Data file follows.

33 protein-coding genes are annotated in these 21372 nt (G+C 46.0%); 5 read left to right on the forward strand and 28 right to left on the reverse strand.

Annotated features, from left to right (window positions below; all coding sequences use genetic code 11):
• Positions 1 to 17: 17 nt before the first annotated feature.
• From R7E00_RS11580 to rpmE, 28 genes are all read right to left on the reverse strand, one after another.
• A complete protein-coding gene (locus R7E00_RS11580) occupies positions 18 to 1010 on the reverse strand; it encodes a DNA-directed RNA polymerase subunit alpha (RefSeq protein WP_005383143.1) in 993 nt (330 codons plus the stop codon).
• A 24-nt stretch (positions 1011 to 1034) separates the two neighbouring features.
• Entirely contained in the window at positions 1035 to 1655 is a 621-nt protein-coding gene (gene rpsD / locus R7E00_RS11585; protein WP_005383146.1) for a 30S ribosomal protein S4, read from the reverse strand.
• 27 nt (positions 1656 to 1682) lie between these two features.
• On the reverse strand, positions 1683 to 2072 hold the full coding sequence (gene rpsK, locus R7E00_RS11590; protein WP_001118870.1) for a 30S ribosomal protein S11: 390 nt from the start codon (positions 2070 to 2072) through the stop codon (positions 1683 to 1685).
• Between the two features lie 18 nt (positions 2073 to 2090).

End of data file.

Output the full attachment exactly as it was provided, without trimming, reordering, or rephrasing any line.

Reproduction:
33 protein-coding genes are annotated in these 21372 nt (G+C 46.0%); 5 read left to right on the forward strand and 28 right to left on the reverse strand.

Annotated features, from left to right (window positions below; all coding sequences use genetic code 11):
• Positions 1 to 17: 17 nt before the first annotated feature.
• From R7E00_RS11580 to rpmE, 28 genes are all read right to left on the reverse strand, one after another.
• A complete protein-coding gene (locus R7E00_RS11580) occupies positions 18 to 1010 on the reverse strand; it encodes a DNA-directed RNA polymerase subunit alpha (RefSeq protein WP_005383143.1) in 993 nt (330 codons plus the stop codon).
• A 24-nt stretch (positions 1011 to 1034) separates the two neighbouring features.
• Entirely contained in the window at positions 1035 to 1655 is a 621-nt protein-coding gene (gene rpsD / locus R7E00_RS11585; protein WP_005383146.1) for a 30S ribosomal protein S4, read from the reverse strand.
• 27 nt (positions 1656 to 1682) lie between these two features.
• On the reverse strand, positions 1683 to 2072 hold the full coding sequence (gene rpsK, locus R7E00_RS11590; protein WP_001118870.1) for a 30S ribosomal protein S11: 390 nt from the start codon (positions 2070 to 2072) through the stop codon (positions 1683 to 1685).
• Between the two features lie 18 nt (positions 2073 to 2090).